One of the biggest feature of Brilliant is that you can write your own problems and share them to people who are interested. Even though this feature has been around for quite a while, I didn't check it out until recently. The reason behind this is that I know that I am a lousy problem writer. I can't come up with problems. But I'm giving it a go. So I've written a couple of problems recently. But I don't feel much *excited* with the problems I'm coming up with. So, I need your help.

What advice would you give to someone who has recently started making problems? How do *you* come up with problems? How do you improve yourself? Please share your thoughts.

Better yet, you could describe the experience you had coming up with a problem you're really proud of. I'd love to hear your stories.

Thanks in advance!

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TopNewestI am always "playing around" with mathematical ideas, and indulging my curiosity, for my own entertainment. So questions tend to spring up naturally in my head as I do so. Some are more interesting than others, and when I have (what I think is) a good one, I set about writing it up "formally" and sharing it on Brilliant.

So my advice would just be, what math ideas are you curious about? Find other problem sources, and see if any problems spark your interest and lead you to ask other questions (of yourself): Will that

alwaysbe the case? Does that trickalwayswork? What if you consider rational numbers, instead of just integers? Etc., etc. The more you get in the habit of askingyourselfquestions, the more naturally question-asking will come in general. – Matt Enlow · 3 years, 2 months agoLog in to reply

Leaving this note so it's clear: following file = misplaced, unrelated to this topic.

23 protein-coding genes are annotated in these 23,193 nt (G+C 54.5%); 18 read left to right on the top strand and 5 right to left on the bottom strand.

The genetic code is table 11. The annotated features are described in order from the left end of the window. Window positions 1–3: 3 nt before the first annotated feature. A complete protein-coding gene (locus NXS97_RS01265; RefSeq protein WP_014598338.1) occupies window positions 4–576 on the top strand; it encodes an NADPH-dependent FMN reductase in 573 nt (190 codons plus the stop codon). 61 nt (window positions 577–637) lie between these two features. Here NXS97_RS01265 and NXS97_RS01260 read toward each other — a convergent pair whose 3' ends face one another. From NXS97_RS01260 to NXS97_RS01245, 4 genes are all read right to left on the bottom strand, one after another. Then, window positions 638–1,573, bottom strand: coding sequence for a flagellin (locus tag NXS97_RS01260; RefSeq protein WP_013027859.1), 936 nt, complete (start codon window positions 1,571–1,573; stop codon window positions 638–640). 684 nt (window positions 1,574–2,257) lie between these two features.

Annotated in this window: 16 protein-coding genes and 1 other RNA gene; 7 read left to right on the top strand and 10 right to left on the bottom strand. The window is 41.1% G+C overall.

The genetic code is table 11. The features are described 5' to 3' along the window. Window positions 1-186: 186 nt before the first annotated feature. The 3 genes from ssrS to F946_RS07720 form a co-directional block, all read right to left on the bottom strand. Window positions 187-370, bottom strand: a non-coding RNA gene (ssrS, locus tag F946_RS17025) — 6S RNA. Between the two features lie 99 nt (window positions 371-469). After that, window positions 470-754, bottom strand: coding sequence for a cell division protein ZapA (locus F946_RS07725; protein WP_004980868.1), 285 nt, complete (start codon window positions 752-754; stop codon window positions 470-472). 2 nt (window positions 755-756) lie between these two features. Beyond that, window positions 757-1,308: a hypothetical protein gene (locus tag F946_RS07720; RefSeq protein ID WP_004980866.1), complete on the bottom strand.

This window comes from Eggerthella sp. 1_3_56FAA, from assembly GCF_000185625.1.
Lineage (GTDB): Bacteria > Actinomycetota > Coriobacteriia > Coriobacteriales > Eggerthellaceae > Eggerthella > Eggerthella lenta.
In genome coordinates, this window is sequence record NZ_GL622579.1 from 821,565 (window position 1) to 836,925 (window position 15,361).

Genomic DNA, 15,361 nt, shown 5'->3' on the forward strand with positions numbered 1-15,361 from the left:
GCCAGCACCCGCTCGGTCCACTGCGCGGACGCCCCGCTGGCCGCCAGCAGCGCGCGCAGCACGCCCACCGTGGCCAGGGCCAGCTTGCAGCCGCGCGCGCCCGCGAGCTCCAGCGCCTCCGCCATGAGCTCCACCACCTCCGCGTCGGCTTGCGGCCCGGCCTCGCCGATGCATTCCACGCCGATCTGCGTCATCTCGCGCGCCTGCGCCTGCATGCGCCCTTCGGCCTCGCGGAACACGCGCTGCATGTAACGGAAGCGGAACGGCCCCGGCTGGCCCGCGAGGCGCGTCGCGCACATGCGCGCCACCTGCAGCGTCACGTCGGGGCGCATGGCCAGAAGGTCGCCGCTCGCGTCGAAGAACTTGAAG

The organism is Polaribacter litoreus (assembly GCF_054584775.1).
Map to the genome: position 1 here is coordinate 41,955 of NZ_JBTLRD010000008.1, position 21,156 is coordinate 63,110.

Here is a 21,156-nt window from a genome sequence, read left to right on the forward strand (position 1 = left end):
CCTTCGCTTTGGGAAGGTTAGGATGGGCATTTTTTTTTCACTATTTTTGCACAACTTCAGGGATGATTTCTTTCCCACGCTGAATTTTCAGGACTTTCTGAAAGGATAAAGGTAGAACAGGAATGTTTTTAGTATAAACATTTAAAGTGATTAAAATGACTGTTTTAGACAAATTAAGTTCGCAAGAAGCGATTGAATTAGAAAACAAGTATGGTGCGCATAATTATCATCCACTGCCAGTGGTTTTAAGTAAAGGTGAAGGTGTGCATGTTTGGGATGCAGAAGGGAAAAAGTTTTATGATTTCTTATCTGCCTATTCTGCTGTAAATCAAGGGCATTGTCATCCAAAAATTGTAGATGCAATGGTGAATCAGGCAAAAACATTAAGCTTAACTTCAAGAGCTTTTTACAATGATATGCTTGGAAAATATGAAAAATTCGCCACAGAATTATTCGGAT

– Jatin Yadav · 3 years, 2 months ago

Your last line is absolutely true!Log in to reply

– Mursalin Habib · 3 years, 2 months ago

That is some really good advice. Thanks! I'll keep asking myself more questions then!Log in to reply

– Soham Dibyachintan · 3 years, 2 months ago

Thanks for these inspiring lines,Sir.Log in to reply

Mixed theories (geometry + geography, history + chemistry, etc) is also a pattern that appears on our universities' papers. This has led me to find and also develop many, many cool questions.

A personal funny story is that I solved UNICAMP's 2014 Objective Math Paper in about 5 minutes, because I had already created and solved very similar questions.

PS: Here are the questions:

If \(\cos x = \tan x\), evaluate \(\sin x\).In a right angled triangle with perimeter \(6\), its sides form an arithmetic progression. Evaluate its area.Evaluate he modulus of the complex number \(z = i^{2014} - i^{1987.}\)– Guilherme Dela Corte · 3 years, 2 months agoLog in to reply